Words for Wednesday
The original Words for Wednesday was begun by Delores and eventually taken over by a moveable feast of participants when Delores had computer troubles. Sadly, Delores has now closed her blog forever due to other problems.
The aim of the words is to encourage us to write. A story, a poem, whatever comes to mind.
If you are posting an entry on your own blog, please let us know so we can come along to read it and add a few encouraging words.
This month the words/prompts are supplied by Susan Kane and can be found here
This week's words/prompts are:
1. mine 2. child 3.foundation 4. careful 5. bird 6. dig
1. hate 2. sadness 3. lemon 4. attach 5. breakfast 6. time
use either list or both, or mix and match, just have fun.
If you wish to include Charlotte's colour of the month it is salmon pink for March
My brain stays blank, again... but I look forward to read yours! :-)ReplyDelete
Iris; I wrote half a story for this already, but not finished it yet.Delete
Going to get to it later this afternoon. Thank you again for posting thiese for Susan.ReplyDelete
messymimi; I look forward to what you will write.Delete
I know you've read it by now, but for reference if anyone else wants the link, it's over here.Delete
Thanks to Susan Kane for the Words, and Thanks to you, River, for posting them. Mine will go live tomorrow.ReplyDelete
Charlotte; I will be there to read it.Delete
Aristotle is reported to have said ‘Give me a child until he is 7 and I will show you the man’. Sexism obviously started very early.
Just the same, childhood does indeed provide a foundation for life – or it has mine. Parents need to remember that and be more careful. My childhood was one filled with the wonders of nature. I watched the birds, listened to them sing and dug in the dirt. People’s fruit trees were fair game. I loved Mrs Brown’s salmon pink peaches and feasted on them for breakfast. After early experiments I left her lemon tree strictly alone, loving the smell but hating the acidic taste(as an adult I disagree with my childish self on that one). I dug in the dirt, and filled my pocket with stones, cicada cases, and other interesting things. I marvelled at stars, the moon and rainbows and spent lots of time lying on my back, watching the clouds drift by, making up stories about the animals and shapes they contained. Bliss.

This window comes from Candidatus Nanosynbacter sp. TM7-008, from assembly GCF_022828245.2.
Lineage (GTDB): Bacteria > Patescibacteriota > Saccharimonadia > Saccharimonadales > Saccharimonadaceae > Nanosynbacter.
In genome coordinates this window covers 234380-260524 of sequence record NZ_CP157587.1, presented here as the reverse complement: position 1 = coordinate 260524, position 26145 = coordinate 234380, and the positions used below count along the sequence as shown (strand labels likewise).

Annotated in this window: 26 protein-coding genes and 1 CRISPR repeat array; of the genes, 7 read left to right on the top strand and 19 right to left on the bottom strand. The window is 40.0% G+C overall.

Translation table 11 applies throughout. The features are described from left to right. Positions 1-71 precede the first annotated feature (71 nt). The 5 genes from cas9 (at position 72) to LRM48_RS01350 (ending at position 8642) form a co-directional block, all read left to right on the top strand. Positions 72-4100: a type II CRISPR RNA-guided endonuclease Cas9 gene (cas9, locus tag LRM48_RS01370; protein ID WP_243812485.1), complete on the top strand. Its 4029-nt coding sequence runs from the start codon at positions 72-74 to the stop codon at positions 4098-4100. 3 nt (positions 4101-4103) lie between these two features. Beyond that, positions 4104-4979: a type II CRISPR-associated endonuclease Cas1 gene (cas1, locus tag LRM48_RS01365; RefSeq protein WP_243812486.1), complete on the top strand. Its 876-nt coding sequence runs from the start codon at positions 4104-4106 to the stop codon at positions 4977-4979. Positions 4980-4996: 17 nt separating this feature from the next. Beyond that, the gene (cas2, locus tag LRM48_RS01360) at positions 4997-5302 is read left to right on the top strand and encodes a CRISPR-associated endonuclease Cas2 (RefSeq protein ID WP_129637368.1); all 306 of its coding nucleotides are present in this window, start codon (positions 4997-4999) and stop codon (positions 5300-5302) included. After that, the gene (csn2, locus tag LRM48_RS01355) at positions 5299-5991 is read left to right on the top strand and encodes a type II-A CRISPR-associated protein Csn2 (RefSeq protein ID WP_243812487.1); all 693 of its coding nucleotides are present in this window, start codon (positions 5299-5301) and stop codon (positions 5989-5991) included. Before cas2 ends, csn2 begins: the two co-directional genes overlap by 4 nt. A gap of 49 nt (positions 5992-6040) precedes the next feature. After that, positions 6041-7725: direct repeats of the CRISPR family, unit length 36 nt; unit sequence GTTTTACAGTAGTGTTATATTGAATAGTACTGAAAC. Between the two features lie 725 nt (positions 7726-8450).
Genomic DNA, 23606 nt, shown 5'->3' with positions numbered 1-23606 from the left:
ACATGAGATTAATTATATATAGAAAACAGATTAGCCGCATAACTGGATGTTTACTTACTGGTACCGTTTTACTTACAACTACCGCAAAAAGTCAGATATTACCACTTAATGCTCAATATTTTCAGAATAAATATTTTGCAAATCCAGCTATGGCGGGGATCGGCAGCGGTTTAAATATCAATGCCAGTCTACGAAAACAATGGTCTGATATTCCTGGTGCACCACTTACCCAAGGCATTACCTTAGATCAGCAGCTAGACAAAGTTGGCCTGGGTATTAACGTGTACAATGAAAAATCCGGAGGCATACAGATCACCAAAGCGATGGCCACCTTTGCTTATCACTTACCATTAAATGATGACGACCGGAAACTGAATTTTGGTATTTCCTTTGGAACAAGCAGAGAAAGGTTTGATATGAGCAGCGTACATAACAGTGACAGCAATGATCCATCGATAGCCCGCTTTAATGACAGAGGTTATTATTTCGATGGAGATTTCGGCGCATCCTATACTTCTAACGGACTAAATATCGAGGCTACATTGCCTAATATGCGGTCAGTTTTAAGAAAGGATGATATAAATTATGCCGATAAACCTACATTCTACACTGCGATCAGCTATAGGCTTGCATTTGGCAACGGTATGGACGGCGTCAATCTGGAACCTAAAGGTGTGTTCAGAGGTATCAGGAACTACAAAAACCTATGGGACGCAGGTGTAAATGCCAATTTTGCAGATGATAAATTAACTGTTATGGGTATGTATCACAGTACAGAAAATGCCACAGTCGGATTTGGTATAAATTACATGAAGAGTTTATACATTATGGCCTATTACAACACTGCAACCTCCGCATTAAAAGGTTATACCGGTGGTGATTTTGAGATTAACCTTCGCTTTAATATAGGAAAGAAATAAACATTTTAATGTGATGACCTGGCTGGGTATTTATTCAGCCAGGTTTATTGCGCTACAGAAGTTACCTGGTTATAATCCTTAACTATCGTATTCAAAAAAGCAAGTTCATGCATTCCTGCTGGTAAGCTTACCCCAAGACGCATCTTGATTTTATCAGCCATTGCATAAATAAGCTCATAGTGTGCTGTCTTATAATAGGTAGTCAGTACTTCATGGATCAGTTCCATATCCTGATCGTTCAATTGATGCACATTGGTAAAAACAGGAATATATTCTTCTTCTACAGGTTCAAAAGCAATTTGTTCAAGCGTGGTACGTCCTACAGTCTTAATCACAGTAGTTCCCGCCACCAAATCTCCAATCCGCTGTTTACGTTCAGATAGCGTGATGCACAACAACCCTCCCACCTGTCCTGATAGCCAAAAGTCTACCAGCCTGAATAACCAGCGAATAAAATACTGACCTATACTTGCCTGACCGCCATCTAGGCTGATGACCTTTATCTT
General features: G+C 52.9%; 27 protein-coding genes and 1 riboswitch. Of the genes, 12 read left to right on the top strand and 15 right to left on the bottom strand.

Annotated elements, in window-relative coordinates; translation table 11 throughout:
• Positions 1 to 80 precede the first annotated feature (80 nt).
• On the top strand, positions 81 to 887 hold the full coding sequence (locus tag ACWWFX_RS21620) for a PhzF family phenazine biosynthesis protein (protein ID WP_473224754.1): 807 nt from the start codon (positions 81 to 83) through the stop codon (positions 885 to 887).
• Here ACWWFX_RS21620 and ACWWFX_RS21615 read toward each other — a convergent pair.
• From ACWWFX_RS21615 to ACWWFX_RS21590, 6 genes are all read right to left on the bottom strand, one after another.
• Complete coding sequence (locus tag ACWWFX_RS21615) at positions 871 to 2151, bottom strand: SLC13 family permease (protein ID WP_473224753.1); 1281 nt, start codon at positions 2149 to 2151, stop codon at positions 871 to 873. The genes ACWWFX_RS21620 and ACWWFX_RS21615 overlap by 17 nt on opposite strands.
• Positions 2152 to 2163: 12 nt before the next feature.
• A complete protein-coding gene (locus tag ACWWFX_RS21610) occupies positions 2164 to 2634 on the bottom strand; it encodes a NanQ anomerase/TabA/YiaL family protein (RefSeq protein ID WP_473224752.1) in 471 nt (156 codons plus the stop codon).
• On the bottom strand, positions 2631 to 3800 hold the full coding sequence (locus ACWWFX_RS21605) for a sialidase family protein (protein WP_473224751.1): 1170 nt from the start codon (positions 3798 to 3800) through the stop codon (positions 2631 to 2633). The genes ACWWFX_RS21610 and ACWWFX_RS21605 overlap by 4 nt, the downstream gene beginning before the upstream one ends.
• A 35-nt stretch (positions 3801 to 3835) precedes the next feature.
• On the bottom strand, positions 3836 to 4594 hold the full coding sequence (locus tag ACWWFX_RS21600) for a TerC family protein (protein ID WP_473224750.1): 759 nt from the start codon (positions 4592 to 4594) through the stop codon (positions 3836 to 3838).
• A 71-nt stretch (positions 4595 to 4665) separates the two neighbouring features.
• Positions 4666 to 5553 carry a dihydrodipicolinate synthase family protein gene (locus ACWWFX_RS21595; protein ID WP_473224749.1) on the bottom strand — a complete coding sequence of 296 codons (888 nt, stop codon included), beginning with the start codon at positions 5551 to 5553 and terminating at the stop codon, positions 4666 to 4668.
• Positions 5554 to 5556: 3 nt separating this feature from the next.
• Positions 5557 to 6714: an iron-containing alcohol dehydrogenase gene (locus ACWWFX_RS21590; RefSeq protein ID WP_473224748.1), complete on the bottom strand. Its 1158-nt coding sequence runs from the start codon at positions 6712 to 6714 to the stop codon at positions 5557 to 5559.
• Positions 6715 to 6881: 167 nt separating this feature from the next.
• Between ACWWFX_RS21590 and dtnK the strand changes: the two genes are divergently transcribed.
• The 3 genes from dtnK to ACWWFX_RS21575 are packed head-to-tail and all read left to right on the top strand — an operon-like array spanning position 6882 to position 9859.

I feel nothing but sadness for people who didn’t start the lives that way. Joy, wonder and appreciation for beauty still serve me well.
Beautifully done. My childhood was not quite this, but i tried to do a bit better by my children.Delete
Elephant's Child; very nicely done. My own childhood was filled with the freedom of roaming where I wished and days spent at home just reading everything I could find, even if I didn't understand the meaning.Delete
Nice description of your childhood. Mine sounds much like River's and the joys of nature have never left me.Delete
Everyone's childhood should be similar to this. Delightful!Delete
wonderful! I had the same type of wonderment at the outdoors during my childhood... which apparently has not yet ended. I have a leaf shaped platter on a table now with rocks, cicada casings, sweet gum seed balls, and pinecones.Delete
I hate the sadness a lemon can attach to breakfast time without a little sugar.ReplyDelete
Mike; short and sweet again. Who eats lemons for breakfast though?Delete
Captain Succinct rides again. Mind you, I agree with River. Grapefruit yes, lemon no...Delete
Did someone mix up grapefruits and lemons? Well done Mike.Delete
short and ... sour.Delete
She fell down a mine shaft - my much loved child. She was found at the foundation of that vertical hole. A careful recovery effort proceeded and a canary bird in a wire cage was used to forewarn of excess methane as the men began to dig.ReplyDelete
I still hate myself for what happened and an aching sadness hangs over everything I do. I feel like a squeezed lemon and attach no blame to the landowner or the mining authorities. Once again this very morning at breakfast I slowly stirred my tea thinking of Lucy with her salmon pink cheeks and the short time we had together.
heartbreaking and good use of the promptsDelete
Yorkshire Pudding: Echoing Cindi.Delete
Yorkshire Pudding; yes, a heartbreaking use of the prompts. No parent should have to lose a child this way, or any other way.Delete
Having lost a child (although not this way), my heart breaks for parents who lose a child. Your story is agonizing.Delete
Mine has been posted on my blog here.ReplyDelete
Cindi; I'm on my way :)Delete
Cindi; Wow, that is a strong and sad story.Delete
I will return after the cogs in my brain kick in.ReplyDelete
Susan Kane; can you hear the cogs clicking around?Delete